Monroe Newman

Professor Emeritus of Economics, Pennsylvania State University


Ever since the epic first three months of Franklin Roosevelt’s first term as President in 1933, Americans have had the practice of passing judgment on a President’s first 100 days.  The judgments pronounced recently have been as diverse as the voters’ sentiments were last November, when Barack Obama was elected.

Those who opposed him then complain about just those items that appeal to those who view him favorably now – and likely did then.  In essence, they agree.  In his first days he has done what he promised and taken steps along the road he charted earlier.  In that sense, there have been no policy surprises.


That, in itself, is noteworthy and a surprise to those whose cynical view is that great distance separates candidates’ statements from their behavior when elected.  Those same cynics are probably also surprised by the candor with which their President acknowledges mistakes.


There have been accomplishments.  Torture and the secrecy surrounding it and its justification have seen the cleansing light of exposure.  Science concerning such subjects as climate change and health research has been released from political control.  Equality and securing individual rights have been restored to their rightful place in the society.  Health insurance coverage has been extended to 11 million children.  Monumental legislation affecting the operation of the economy has been passed despite almost unanimous opposition from those formerly in power. Interim aid to facilitate readjustment has been given to two of the country’s three major vehicle manufacturers. A budget, actually a statement of program priorities for the next 5 years, has been proposed and received generalized Congressional approval. Attitudes of respect and understanding have begun to characterize relations with the rest of the world. Forces will be leaving Iraq. The focus of efforts to thwart organized purveyors of terror has shifted to where they actually are.


These have clearly been a busy and accomplishful100 days that have also seen missteps.  Two are probably most notable. One was the spectacle of nominees for very significant posts having to step aside because of their failure to pay their past tax obligations fully.  The other was approving the payment of bonuses to employees of a recipient of very large amounts of government financial rescue money.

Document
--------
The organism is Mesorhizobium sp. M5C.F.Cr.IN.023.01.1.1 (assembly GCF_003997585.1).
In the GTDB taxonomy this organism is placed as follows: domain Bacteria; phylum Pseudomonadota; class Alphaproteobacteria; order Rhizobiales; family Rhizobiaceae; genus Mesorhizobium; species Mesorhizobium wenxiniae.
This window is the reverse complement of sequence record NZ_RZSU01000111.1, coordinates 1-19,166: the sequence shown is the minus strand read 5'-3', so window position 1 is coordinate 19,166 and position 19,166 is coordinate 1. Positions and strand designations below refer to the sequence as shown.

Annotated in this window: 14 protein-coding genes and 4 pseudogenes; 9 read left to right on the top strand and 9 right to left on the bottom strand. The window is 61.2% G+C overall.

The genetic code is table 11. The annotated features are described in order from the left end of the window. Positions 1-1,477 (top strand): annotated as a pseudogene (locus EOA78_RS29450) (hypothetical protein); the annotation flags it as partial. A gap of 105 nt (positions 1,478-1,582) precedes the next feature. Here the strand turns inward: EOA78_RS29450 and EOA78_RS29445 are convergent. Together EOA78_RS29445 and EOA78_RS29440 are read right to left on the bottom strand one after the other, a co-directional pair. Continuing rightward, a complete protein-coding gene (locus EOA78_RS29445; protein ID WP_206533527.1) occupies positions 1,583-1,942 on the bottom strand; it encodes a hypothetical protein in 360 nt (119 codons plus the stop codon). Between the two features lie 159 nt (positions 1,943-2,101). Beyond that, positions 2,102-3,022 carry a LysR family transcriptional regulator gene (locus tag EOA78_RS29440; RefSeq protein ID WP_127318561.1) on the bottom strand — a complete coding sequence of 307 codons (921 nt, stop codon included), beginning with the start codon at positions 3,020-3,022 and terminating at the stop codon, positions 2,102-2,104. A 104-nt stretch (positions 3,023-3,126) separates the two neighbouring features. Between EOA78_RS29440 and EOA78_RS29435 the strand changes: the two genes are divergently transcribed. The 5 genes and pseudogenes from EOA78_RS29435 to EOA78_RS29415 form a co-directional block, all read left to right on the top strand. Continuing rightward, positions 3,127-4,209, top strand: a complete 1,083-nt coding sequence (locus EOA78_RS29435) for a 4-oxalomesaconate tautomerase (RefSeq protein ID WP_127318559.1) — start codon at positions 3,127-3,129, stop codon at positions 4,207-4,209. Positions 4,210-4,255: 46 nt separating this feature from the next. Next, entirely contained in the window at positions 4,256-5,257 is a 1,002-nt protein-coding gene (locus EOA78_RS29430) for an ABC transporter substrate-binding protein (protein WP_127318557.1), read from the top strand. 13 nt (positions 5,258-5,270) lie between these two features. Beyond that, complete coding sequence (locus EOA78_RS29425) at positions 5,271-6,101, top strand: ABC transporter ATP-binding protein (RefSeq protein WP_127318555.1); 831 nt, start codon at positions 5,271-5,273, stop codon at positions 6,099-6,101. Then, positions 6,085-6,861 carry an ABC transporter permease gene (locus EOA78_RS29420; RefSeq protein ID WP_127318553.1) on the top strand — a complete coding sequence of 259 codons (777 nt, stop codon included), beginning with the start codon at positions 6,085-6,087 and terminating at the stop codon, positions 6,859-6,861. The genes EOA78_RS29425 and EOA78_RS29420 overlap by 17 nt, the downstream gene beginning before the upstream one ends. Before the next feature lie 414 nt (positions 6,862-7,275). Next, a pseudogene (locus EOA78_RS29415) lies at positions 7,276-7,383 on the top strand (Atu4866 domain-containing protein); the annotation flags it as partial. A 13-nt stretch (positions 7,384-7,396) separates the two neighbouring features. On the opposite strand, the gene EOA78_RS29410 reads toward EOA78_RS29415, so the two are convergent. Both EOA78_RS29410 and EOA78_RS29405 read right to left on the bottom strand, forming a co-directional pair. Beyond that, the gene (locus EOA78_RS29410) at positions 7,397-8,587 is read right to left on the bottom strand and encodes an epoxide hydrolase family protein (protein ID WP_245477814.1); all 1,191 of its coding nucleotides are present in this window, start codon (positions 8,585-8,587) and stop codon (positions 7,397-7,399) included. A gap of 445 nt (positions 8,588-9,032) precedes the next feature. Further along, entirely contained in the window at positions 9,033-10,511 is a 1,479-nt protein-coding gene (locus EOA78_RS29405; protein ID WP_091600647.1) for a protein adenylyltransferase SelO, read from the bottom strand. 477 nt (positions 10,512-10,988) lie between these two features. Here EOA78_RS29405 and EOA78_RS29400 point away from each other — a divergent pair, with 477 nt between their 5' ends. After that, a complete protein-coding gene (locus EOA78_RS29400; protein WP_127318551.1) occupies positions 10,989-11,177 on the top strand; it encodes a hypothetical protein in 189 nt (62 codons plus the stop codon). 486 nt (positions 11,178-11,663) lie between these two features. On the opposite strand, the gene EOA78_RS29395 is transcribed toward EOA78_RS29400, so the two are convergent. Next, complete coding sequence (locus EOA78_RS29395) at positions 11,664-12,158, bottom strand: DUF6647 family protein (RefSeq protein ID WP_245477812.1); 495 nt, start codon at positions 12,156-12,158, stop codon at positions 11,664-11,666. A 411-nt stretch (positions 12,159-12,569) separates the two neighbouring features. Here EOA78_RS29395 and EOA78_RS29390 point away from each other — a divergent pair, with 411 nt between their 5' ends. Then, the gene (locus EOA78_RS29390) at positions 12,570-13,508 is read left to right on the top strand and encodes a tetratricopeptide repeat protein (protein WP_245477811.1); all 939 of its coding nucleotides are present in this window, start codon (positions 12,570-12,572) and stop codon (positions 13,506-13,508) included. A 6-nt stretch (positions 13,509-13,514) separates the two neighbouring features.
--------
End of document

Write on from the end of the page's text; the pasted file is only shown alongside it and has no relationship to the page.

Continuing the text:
The domestic and international repercussions of the U.S. economic problems gives special point to the programs to stimulate the real economy and address issues in the financial industry.  By the administration’s calculation, there are already 150,000 more jobs than would exist without the stimulus program.  That is not a small number, especially for the otherwise unemployed.  But the economy has been losing 600,000 jobs a month of late so it is not a surprise that most are still anticipating feeling the program’s impact.  However, those who examine recent data think they see the beginning of the end of the decline.  Should that be the case, there will be debate on many levels for many years concerning the role and extent of the stimulus program’s contribution.


Formulating a remedial program for the financial industry was difficult and was left unresolved by the preceding administration.  After abrupt changes and re-changes of direction, they left it for the newcomers to resolve.  Doing so has not been easy.


After an unpromising beginning, the complex elements of a program were announced.  Separate approaches were to be taken to the financial health of the companies in the industry, to mortgage debt and to various types of consumer debt.  All of them were bedeviled by the same issue the preceding administration had encountered.  Assistance should not reward profligacy nor provide perverse incentives.  To protect the integrity of the assistance programs for financial institutions, for example, their officer and employee compensation practices were scrutinized and limited.  As these institutions felt the impact of the somehow unexpected impact of accepting public funds, some became so irked that they wanted to return the money.  Some succeeded but some did not.  The latter were told that since they were too big to fail, their private desire to re-pay was secondary to the public’s interest in their long term stability.


Other elements of the financial recovery programs are at the earliest stages of operation and, in general, it is far too early to judge implementation or effectiveness.  One judgment does seem to have been made, however.  There is a paucity of public support for helping what is summarized as “Wall Street” and the administration would face a resistant Congress were it to seek further funding for the purpose.


Mightily substantial items are still to be formulated into proposed policies – health care, climate change, alternative energy sources, industrial policy and regulation, immigration, income support for the aged and infirm, education, abortion, military strategy and procurement – among others.  It is said that each will be addressed, some in the next months, some in the next years.  So far, the new president has retained his high standing with the public and that will be crucial for achieving success in what he has begun and has yet to begin.

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